CEO & Co-Founder
For many financial institutions, consumer credit risk is the biggest risk on their balance sheets. This is underscored by the reality that credit risk is the biggest cause of bank failures, according to Van Greuning and Bratanovik of the World Bank.
To effectively manage credit risk – specifically consumer credit risk – companies in banking and finance need to accurately assess an individual’s ability to pay back a loan on time and in full. This means they need rich and accurate data to make the right judgements. But even with advances in technology and digital transformation, financial institutions still face challenges with data for credit risk management.
Thankfully, artificial intelligence is changing how companies manage consumer credit risk. Voice AI technology is particularly helpful in unlocking data that has already been collected but just sits in storage. One prime example is customer call recordings, which are stored as voice data. While these recordings may be useful as reference, much of them sit as unstructured data that take time to sort and analyze. Recordings are usually not used or reviewed except for quality checks and investigations into specific incidents.
With AI technology, rich customer information can be extracted from this previously untapped resource – data that may be useful for credit risk assessments. Artificial intelligence enables call recordings to be quickly transcribed and converted into structured data, which can then be used for analytics. Within all that new data would be signals or keywords related to risk management.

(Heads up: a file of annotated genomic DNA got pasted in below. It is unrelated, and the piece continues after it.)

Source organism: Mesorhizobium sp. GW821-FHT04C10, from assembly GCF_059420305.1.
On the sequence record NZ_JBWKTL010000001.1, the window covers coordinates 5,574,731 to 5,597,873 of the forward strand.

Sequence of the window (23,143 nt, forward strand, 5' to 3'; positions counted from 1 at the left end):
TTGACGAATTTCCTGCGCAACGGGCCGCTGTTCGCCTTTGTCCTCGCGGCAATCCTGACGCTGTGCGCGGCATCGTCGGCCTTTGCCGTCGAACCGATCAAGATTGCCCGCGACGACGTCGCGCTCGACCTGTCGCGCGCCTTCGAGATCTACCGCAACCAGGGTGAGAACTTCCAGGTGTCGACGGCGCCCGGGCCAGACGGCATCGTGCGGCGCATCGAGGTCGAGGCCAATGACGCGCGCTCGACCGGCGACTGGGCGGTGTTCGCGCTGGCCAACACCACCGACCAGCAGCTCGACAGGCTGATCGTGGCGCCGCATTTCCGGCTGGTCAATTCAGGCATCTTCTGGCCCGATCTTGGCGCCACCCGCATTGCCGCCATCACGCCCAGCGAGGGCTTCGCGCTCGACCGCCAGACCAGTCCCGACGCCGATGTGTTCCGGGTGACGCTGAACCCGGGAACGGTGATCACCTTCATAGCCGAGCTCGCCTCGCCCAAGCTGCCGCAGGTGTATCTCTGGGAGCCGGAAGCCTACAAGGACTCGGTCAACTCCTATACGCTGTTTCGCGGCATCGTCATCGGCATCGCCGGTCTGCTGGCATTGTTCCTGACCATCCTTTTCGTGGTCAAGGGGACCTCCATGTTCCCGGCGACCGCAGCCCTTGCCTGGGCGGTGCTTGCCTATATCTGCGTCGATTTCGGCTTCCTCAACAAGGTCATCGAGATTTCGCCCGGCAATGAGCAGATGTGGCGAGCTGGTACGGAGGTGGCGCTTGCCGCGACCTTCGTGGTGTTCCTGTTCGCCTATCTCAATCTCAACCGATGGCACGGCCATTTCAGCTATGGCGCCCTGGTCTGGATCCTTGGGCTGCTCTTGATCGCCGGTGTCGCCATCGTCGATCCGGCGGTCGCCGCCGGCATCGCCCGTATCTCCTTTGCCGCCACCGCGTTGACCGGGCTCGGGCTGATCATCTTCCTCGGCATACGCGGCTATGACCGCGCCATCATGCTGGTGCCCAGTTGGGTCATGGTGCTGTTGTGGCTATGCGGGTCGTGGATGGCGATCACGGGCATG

Transcribing and structuring voice data is only the first step in making use of conversational AI capabilities. One of voice AI’s more powerful capabilities is intention detection – figuring out what a customer plans or wants to do, based on verbal cues. Questions like “How much do I owe again?” or “What’s the minimum amount due?” can signal an intention to settle the account soon. When the AI neural engine detects these words, it can automatically tag the caller as “willing to pay” and proceed to obtain a commitment date on payment.
Intention detection is useful for less common circumstances, too. Keywords like “family emergency” or “job loss” can signal personal distress, and the AI engine can then tag the call as “special case”. The call can be routed to a live human agent, who can then talk the customer through workable options to refinance their debt. This helps banks and financial institutions take a more humane approach towards their customers who might be going through a rough patch. It’s a win-win situation: customers feel cared for, and the finance company gets an early opportunity to rebalance its risk portfolio.
Another key benefit of having calls tagged automatically by AI is the ability to notice patterns as they arise. For instance, if a significant number of calls have been tagged with “don’t know how to pay”, the bank can deploy an information campaign on payment modes. This reduces the risk of non-payment for future customers who may struggle with how to pay their bills online or offline.
What’s more, AI labels can be customized based on business patterns. Companies can choose any number of tags to attach to their voice data, using the most relevant information that can shape their decision-making. Tags can vary from committed payment dates – which help companies follow-up on payments – to payment modes, which inform the bank which channels are more effective for collections.
With more data in their hands, banks can also take a wider view of their risk portfolio and recalibrate their strategy in a more proactive manner. Tags such as “invalid number” or “uncontactable” can signal a bad debt, and keep companies from wasting time on chasing down a non-payer.
The use of smart tags and automatic labeling have already helped a number of fintech companies and traditional banks optimize their debt collections. And these are only some of the ways artificial intelligence can help streamline financial operations.